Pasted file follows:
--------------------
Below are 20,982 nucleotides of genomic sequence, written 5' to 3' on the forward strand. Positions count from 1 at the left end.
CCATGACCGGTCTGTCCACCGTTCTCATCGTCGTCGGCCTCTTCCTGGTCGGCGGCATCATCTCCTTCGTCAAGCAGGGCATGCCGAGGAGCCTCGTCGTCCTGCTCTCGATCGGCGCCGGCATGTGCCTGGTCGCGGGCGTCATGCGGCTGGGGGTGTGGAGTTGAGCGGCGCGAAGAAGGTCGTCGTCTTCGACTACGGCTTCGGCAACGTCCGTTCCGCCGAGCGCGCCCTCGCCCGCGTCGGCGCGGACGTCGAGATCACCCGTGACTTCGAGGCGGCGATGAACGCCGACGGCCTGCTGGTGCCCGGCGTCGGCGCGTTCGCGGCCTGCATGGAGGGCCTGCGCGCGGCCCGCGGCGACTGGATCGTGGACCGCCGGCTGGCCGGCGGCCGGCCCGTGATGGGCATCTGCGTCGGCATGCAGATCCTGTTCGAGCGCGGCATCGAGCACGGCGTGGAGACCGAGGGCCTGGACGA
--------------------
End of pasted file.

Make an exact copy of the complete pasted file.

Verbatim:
Below are 20,982 nucleotides of genomic sequence, written 5' to 3' on the forward strand. Positions count from 1 at the left end.
CCATGACCGGTCTGTCCACCGTTCTCATCGTCGTCGGCCTCTTCCTGGTCGGCGGCATCATCTCCTTCGTCAAGCAGGGCATGCCGAGGAGCCTCGTCGTCCTGCTCTCGATCGGCGCCGGCATGTGCCTGGTCGCGGGCGTCATGCGGCTGGGGGTGTGGAGTTGAGCGGCGCGAAGAAGGTCGTCGTCTTCGACTACGGCTTCGGCAACGTCCGTTCCGCCGAGCGCGCCCTCGCCCGCGTCGGCGCGGACGTCGAGATCACCCGTGACTTCGAGGCGGCGATGAACGCCGACGGCCTGCTGGTGCCCGGCGTCGGCGCGTTCGCGGCCTGCATGGAGGGCCTGCGCGCGGCCCGCGGCGACTGGATCGTGGACCGCCGGCTGGCCGGCGGCCGGCCCGTGATGGGCATCTGCGTCGGCATGCAGATCCTGTTCGAGCGCGGCATCGAGCACGGCGTGGAGACCGAGGGCCTGGACGA